Batter’s Box: How Does Something So Wong Feel So Right?

Everything Chu thinks you need to know about Wednesday's best hitters is right here in the Batter's Box.

Once upon a time, Kolten Wong (2B, St. Louis Cardinals) was seen as a significant fantasy asset. Back in 2014, he hit 12 home runs (which was decent for a second baseman at the time) and stole 20 bases. The hope was that he’d improve his plate discipline, add a little power, and become a 20/20 threat. Since then, he’s been a disappointment in fantasy with limited power, limited speed, and a sub-par batting average.

It’s been a bit of a surprising story for Wong in 2019, though. His solid performance on Wednesday (3-4, R, HR, 2B, RBI) was one of many he’s had this season. The power is still on the low side (10 home runs), but his 18 steals and .280 batting average have made him relevant in many formats. His 14.7% strikeout rate and 8.8% walk rate this season are the continuation of a trend he started back in 2017 which has also helped him keep up a higher overall batting average (though a .275 BABIP in 2018 kept his batting average suppressed).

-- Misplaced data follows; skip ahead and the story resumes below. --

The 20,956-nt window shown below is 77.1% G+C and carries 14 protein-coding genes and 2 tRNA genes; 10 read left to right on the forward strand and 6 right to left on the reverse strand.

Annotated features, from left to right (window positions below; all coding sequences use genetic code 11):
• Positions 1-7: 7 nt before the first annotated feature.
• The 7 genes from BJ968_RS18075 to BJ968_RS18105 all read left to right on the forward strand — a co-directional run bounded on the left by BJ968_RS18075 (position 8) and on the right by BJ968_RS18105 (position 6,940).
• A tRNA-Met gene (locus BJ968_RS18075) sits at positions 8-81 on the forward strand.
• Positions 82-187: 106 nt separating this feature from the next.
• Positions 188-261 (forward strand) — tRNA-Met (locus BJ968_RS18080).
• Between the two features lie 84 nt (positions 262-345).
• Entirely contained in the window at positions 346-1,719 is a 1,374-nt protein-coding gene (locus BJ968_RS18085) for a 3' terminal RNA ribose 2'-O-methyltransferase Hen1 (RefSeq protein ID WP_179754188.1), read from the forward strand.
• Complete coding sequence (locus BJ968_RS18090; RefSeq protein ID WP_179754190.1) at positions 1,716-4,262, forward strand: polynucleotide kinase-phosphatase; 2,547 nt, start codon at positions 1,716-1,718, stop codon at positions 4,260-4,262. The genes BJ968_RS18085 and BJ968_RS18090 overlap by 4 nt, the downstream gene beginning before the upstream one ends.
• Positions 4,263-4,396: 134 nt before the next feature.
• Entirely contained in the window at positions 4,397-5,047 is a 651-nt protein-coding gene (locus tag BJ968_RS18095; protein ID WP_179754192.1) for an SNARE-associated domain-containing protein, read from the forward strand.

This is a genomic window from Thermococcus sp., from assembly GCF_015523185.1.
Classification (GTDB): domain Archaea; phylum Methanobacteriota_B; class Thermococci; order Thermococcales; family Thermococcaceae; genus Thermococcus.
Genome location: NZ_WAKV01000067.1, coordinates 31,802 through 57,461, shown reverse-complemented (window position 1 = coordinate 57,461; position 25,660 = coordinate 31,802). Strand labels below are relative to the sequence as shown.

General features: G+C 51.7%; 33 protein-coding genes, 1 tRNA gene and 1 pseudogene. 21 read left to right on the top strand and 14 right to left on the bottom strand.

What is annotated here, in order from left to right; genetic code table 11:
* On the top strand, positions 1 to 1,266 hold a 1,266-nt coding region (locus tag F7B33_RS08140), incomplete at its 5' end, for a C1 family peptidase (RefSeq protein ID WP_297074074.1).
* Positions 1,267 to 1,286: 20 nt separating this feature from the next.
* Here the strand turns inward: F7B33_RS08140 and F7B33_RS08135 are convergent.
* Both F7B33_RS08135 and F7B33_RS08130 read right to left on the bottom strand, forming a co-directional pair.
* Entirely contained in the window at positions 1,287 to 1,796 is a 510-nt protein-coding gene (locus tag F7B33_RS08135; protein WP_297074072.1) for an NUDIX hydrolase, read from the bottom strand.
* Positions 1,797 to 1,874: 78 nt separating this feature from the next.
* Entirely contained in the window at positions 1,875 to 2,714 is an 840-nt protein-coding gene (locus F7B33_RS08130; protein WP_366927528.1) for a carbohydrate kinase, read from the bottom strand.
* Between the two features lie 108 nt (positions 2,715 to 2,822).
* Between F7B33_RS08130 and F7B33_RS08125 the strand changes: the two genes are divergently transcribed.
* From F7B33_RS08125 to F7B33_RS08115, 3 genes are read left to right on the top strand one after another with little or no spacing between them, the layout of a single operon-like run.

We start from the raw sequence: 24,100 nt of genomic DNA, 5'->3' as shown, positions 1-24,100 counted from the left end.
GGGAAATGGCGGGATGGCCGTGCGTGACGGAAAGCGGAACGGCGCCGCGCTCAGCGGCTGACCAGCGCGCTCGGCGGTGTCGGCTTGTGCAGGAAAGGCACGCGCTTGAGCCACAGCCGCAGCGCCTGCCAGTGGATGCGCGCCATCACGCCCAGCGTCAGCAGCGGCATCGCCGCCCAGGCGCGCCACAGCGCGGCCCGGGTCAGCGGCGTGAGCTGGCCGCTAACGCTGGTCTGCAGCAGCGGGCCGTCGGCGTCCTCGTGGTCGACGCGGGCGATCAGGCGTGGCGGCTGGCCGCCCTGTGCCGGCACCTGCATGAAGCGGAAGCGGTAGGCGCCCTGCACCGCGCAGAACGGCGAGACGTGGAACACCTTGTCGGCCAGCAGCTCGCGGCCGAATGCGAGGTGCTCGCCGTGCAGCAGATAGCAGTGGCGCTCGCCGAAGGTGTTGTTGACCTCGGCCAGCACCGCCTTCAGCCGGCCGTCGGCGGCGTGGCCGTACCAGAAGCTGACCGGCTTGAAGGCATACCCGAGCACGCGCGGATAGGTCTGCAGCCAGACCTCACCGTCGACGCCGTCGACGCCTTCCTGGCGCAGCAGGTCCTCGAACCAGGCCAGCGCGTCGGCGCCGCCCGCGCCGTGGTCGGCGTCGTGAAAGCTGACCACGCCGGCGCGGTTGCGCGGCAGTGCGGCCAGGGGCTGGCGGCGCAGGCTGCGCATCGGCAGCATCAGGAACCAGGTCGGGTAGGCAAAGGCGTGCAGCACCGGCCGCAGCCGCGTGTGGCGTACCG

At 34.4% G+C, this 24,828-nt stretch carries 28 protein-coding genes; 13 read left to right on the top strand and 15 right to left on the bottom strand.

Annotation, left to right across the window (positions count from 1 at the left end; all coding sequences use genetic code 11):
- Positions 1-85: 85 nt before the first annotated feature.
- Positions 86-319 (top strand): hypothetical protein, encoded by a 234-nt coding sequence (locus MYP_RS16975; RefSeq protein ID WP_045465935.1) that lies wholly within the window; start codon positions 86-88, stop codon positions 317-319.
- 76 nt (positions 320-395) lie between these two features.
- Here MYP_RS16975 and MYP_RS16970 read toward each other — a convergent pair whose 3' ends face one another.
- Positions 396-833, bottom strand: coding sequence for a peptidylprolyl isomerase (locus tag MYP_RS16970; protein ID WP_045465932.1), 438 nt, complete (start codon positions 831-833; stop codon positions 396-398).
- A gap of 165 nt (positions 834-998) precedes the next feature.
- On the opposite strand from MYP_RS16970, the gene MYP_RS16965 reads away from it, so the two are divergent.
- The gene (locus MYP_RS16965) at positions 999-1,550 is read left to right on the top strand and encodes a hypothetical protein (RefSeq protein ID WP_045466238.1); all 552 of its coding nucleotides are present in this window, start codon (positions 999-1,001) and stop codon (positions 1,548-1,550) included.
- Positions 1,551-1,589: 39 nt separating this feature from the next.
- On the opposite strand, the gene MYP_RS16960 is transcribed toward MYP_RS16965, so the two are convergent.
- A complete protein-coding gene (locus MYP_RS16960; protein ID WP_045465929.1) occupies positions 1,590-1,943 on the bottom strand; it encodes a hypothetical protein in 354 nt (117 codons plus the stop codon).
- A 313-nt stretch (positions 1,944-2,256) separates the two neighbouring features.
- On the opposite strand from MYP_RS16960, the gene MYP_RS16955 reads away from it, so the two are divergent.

In truth, I mostly chose to feature Wong because I wanted to use his name for the title of the article, but when I dug a little deeper and saw his .363/.441/.500 slash line since the All-Star Break, I figured it’d be worth mentioning. He’s probably not a major game changer in 10-team formats, but those in 12-team and deeper leagues (particularly those that utilize a middle infield spot) should pay attention, especially now that he’s been promoted to the second spot in the order after spending the majority of the season in the bottom third.

Xander Bogaerts (SS, Boston Red Sox)—3-4, 2 R, 2 HR, 2B, 3 RBI, BB. Yup, he’s still great. He logged his 30th home run, 100th run scored, and 100th RBI all in this game and his .311 batting average is quite impressive in its own right. I’d bet on him reaching at least three of those four numbers next season.

Alex Bregman (3B/SS, Houston Astros)—3-4, 2 R, 2 2B, RBI. His 16.5% walk rate and 12.5% strikeout rate are incredible, particularly for a 25-year-old. Points and OBP players should have him way up in their rankings (not that he isn’t valuable in standard leagues).